polynesian resort lobby - kfAs a child, did your parents ever come to you and explain that your family would be moving away from your home?  If so, do you remember how it felt? Did you accept it well? Were you glad, sad or even slightly mad about it? Perhaps the phrase less than enthusiastic best describes what you felt? Maybe you were curious about how different things would be when everything changed? I know I felt and wondered all of those things and more when my parents gave me the news that we would be moving to a new house. I vividly recall that I was not too keen on the whole idea at first.  After all, it was my home I would be leaving behind. I had been sopoly 1993 - kf happy there. It was the place where all sorts of memories had been made and wonderful traditions were kept. All of that was over, or so I thought. Before I knew it, all my useful things and special treasures had been packed. Like it or not, moving day arrived, and it was time for us to go.

Tears filled my eyes as the car pulled away. There was no turning back, but I recall looking back until I could no longer see home. I remember feeling at once sad and happy as I thought about all the good times I had there. I knew the smell of our house. I could walk its many rooms and hallways blindfolded. There were secret places I was certain only I knew about. I was familiar with every square inch of the yard where I had played so many times. I knew then, as I know now, I would never again experience that home in the same way. I will always feel as though I left behind more than a physical structure. A piece of my heart remains within those walls. Though it still stands today, it has been polynesian resort pool 1993 - kfcompletely updated.  Even so, that place will forever exist in my memory as it was when I called it home.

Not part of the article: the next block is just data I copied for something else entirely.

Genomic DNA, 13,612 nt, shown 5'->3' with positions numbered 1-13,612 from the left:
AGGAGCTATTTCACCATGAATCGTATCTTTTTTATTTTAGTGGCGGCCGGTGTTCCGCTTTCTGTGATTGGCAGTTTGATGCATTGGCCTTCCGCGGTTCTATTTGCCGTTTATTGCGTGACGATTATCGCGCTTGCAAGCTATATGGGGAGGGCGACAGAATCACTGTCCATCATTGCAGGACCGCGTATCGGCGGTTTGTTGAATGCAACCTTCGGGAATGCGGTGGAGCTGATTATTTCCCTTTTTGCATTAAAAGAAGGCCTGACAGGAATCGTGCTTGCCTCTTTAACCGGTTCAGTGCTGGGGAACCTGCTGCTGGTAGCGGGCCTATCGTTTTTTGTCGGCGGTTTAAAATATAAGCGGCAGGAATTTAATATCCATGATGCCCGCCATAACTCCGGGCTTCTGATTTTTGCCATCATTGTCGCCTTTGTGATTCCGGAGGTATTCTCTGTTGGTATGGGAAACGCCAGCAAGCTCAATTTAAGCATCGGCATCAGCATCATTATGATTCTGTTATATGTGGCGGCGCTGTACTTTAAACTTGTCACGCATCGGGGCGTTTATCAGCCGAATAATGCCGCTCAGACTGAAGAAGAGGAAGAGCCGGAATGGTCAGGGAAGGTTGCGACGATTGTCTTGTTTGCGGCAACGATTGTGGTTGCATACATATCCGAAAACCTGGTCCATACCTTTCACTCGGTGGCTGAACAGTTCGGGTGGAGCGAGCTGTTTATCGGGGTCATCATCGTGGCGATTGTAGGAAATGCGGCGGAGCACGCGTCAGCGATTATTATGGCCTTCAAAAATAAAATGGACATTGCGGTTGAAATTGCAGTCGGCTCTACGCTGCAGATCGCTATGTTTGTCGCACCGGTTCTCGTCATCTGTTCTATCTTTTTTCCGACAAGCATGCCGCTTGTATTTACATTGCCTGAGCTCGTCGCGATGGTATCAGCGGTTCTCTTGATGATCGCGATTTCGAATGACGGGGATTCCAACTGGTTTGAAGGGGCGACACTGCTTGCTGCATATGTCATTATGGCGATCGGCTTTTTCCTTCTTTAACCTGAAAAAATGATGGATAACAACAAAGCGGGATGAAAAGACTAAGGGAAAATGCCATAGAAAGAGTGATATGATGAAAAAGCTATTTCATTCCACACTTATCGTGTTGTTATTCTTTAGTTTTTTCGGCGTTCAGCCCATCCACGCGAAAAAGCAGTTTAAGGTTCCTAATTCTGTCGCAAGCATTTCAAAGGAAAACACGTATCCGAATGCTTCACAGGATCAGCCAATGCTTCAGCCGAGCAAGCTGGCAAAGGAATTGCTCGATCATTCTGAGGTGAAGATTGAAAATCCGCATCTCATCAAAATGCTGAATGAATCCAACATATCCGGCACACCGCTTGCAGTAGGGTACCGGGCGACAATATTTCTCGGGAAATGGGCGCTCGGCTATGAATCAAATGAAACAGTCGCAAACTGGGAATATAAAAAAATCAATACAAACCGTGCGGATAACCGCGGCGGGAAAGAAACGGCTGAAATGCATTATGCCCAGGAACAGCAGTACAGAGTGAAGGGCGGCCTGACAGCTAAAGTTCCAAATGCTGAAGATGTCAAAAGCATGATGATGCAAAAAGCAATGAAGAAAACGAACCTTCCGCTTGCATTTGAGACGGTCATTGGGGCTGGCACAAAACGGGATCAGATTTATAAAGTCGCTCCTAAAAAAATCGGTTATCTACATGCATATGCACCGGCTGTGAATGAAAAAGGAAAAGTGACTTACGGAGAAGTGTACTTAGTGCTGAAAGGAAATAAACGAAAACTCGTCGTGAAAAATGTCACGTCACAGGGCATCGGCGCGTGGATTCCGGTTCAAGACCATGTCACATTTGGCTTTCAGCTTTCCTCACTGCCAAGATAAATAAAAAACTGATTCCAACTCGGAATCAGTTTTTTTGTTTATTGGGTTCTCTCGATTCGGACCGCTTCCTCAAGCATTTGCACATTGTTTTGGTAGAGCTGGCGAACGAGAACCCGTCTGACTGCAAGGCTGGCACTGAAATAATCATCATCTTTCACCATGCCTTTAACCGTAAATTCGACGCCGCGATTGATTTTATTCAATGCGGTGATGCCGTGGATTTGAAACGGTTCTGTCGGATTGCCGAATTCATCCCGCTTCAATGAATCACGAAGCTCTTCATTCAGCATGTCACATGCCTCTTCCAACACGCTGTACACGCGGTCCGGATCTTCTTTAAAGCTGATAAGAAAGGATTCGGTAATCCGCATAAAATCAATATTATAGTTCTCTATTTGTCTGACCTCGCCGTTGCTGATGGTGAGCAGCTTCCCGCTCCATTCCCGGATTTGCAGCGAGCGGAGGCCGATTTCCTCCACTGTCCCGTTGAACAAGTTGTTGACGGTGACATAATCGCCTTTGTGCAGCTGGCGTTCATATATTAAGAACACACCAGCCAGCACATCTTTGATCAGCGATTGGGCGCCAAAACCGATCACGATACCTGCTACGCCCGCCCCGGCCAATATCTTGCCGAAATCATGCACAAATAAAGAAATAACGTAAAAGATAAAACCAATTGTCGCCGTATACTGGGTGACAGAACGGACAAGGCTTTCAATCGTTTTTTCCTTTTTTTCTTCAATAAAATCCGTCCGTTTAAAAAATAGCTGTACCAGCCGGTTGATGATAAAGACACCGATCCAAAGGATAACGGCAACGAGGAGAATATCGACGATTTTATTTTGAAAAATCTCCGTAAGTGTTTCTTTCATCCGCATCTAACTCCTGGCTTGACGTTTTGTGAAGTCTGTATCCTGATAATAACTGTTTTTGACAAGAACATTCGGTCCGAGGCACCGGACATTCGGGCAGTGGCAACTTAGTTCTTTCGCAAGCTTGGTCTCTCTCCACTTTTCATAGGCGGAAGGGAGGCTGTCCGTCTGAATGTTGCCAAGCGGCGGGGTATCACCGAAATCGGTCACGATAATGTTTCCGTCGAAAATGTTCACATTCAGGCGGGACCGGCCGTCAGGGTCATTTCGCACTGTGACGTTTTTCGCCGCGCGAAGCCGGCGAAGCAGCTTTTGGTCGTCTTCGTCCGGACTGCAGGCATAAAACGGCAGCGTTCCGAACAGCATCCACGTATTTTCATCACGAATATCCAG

I am, however, happy to report that the new house eventually grew on me. My family and I have made great memories there, kept some of the old traditions, and created several new ones—none of which can or could ever replace those linked to the first place I continue to call home.

Fast forward more than a few years to October of 2013; when, as I walked around the central waterfall of the Great Ceremonial House at Disney’s Polynesian Resort, I found myself experiencing those leaving home feelings once more. You see, throughout my stay there that year, several cast members had alluded to changes that were coming to the resort, and I felt just as I had when I left my home for the last time so long ago.